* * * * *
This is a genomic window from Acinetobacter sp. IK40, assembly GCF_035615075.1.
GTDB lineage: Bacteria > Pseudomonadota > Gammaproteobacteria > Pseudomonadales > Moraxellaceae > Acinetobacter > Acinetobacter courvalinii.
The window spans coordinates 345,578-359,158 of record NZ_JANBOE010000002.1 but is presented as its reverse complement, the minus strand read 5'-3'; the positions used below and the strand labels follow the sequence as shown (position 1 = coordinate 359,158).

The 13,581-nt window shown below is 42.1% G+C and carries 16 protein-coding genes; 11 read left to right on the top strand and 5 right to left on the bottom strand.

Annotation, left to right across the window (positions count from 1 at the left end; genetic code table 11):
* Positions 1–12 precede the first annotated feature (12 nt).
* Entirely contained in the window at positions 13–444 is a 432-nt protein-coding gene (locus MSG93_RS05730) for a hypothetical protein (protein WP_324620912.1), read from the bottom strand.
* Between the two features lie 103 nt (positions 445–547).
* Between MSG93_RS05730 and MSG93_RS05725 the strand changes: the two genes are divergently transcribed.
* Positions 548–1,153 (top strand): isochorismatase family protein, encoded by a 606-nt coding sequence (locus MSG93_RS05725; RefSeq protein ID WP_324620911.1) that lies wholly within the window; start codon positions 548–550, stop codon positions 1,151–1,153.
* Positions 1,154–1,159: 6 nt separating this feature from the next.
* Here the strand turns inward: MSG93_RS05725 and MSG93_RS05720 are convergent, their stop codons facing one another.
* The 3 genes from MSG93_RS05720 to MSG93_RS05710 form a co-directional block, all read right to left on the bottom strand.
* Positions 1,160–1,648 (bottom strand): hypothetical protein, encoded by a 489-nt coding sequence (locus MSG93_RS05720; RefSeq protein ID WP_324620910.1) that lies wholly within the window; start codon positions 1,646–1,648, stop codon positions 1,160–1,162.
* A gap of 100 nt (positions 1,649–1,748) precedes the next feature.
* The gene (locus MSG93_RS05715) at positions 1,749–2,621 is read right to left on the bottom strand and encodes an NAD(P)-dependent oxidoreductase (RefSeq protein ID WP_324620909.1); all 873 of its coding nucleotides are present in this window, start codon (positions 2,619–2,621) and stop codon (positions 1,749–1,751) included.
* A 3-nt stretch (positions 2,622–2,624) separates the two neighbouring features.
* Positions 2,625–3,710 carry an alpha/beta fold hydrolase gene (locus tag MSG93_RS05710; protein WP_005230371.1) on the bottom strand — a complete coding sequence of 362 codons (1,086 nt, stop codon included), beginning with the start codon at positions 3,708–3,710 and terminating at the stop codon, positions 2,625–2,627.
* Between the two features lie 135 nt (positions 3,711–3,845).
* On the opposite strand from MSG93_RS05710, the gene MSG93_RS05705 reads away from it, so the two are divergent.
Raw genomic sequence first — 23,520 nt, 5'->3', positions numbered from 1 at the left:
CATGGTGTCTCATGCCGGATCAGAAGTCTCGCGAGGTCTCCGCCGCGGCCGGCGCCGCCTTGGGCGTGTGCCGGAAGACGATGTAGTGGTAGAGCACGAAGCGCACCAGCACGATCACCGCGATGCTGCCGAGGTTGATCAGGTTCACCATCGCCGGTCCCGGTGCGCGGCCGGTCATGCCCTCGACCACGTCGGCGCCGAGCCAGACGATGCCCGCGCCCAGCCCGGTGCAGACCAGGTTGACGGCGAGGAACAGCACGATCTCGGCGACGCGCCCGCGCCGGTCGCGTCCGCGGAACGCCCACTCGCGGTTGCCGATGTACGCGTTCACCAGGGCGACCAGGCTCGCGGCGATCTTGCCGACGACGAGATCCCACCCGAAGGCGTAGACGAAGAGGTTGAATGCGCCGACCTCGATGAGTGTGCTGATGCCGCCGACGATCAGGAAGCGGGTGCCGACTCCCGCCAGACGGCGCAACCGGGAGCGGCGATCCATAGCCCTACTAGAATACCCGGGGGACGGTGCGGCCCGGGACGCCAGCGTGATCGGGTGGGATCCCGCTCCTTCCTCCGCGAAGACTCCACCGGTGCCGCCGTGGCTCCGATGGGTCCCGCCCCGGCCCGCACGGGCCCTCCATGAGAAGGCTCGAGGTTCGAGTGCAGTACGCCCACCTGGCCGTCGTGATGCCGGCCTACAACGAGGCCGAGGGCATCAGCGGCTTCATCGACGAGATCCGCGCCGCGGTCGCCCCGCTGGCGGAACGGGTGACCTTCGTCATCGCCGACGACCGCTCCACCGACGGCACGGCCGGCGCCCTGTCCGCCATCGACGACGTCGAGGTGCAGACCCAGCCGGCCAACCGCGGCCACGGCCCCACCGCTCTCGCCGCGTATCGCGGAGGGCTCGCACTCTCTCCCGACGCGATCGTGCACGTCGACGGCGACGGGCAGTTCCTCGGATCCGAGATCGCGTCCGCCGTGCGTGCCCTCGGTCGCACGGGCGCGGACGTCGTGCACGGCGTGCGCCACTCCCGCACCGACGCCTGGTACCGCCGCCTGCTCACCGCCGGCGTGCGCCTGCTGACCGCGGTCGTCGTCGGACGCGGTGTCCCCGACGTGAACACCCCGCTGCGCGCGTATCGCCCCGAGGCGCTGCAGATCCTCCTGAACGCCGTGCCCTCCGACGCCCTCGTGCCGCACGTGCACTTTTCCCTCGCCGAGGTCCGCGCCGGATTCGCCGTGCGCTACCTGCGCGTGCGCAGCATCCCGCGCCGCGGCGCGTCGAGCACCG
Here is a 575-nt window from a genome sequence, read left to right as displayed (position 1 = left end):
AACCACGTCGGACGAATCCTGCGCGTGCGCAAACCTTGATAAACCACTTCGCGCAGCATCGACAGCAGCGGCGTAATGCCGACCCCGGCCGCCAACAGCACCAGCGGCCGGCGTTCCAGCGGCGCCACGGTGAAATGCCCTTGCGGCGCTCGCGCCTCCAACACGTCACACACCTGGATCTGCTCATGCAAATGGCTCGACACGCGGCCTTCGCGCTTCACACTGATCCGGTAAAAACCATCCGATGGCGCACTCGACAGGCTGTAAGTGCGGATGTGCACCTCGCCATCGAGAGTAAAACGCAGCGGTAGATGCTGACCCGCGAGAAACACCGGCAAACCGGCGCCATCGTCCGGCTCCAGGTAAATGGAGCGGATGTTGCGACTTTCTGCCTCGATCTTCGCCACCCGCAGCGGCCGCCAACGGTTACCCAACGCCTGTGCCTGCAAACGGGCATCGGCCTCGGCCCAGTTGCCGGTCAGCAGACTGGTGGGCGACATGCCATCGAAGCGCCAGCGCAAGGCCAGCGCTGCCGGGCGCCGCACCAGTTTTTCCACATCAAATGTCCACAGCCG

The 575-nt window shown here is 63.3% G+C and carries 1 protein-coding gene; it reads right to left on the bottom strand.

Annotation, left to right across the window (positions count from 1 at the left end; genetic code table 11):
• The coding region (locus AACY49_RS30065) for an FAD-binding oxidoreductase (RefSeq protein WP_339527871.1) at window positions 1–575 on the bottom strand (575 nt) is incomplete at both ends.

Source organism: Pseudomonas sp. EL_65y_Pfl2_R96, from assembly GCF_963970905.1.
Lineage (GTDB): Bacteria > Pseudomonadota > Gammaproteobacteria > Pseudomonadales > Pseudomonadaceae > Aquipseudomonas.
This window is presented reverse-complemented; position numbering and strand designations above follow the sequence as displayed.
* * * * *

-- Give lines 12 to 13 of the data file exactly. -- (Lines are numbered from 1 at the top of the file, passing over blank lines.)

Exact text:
* Here the strand turns inward: MSG93_RS05725 and MSG93_RS05720 are convergent, their stop codons facing one another.
* The 3 genes from MSG93_RS05720 to MSG93_RS05710 form a co-directional block, all read right to left on the bottom strand.